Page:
History Lesson

23 years ago, in 1984, June 15th was also a Friday. And I was 17, and just about to graduate from high school. That night I went on a date with a very cute boy – we went to see Indiana Jones and the Temple of Doom, and after the movie we went for a walk along the riverside path of the South Saskatchewan River. And we stopped at a particular spot where the path spiraled around a circular flowerbed with a gazebo – and we clumsily kissed.

Some years later, our marriage (yes reader, I married him) was in a really bad place and we were sitting in a counsellor’s office far, far away from that South Saskatchewan riverbank. It was our first session and we were nervous and not really sure where it was all going to end up. My husband was sitting in a chair opposite me and I noticed he seemed distracted. Frankly, it was pissing me off a little. We were paying $80 an hour, the least he could do was concentrate! But then he got up out of his chair and grabbed my hand and said, “You’ve gotta see this.” So I got up and looked at the wall behind me where he was pointing – the counsellor had a calendar on her wall. It was one of those freebies from the bank that had postcard style scenic pictures for each month -and in its attempt to sell itself to as broad a market as possible, it featured at least one picture from each province. Saskatchewan’s scenery is, shall we say, understated and subtle – harder to find the kind of “look at me!” shots that these calendars seem to demand. But there, hanging on the wall in the counsellor’s office, was a picture of the exact spot of our first kiss. Seeing that picture was like a sign from the past and the future all at once. We knew what lay ahead might not be easy, but we also suddenly had hope it was going to work out. We realized that we had been so hurt that we hadn't allowed ourselves to even begin to imagine that we could have a positive future together. Our story – our history – presented itself to remind us that we were more than just this painful moment in our relationship.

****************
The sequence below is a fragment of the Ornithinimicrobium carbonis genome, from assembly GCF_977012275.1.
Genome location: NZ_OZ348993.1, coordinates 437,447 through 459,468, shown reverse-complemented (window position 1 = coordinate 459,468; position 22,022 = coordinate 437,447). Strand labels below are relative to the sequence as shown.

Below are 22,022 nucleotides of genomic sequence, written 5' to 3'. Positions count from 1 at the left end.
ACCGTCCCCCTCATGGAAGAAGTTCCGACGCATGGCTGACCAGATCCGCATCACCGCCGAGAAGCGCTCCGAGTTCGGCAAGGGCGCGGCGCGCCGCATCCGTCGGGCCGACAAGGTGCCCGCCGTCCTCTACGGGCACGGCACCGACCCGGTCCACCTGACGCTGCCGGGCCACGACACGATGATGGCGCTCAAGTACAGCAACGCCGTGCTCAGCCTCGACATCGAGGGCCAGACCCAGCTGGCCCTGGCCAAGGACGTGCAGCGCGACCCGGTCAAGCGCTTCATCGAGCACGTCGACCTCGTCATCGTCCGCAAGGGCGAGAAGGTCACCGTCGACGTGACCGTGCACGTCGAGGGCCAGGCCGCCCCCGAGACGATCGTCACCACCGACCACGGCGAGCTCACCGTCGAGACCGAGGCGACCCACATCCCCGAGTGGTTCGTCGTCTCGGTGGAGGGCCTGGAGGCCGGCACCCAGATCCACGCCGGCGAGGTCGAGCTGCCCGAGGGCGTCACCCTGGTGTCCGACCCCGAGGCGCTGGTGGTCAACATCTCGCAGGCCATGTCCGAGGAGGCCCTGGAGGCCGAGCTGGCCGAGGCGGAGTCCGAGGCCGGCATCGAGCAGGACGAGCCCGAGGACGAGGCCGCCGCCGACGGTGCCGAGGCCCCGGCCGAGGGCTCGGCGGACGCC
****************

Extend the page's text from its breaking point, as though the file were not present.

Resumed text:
The point of this story – and I do have one - is that sometimes what looks like an ending is just your life spiraling up to a new viewpoint. Arriving at that counsellor’s office I had a knot in my stomach, my heart was racing and I was in the midst of one of the most desperate and painful times in my life. In that moment I could never have imagined that my marriage would end up being more wonderful than I had allowed myself to hope. But that period of turmoil and hurt ended up being an essential step into a fuller life.

I try to take what I’ve learned from that into other parts of my life. This is how I try to view my journey – as moving up a spiral. Going up a spiral can sometimes feel like going around in circles. But each time I come to a place that has that “I’ve seen this view before” feeling, I am actually looking at it from a slightly higher place than I did previously, I am looking at it from a place of more experience, more wisdom and more self-understanding. Instead of getting discouraged, I try to look around and say:

Oh, I recognize this, but what is different since last time I saw it?

What do I know now that I didn’t then and what can I learn this time?

What dream am I too scared to dream for myself from this place?

And then I let myself dream it.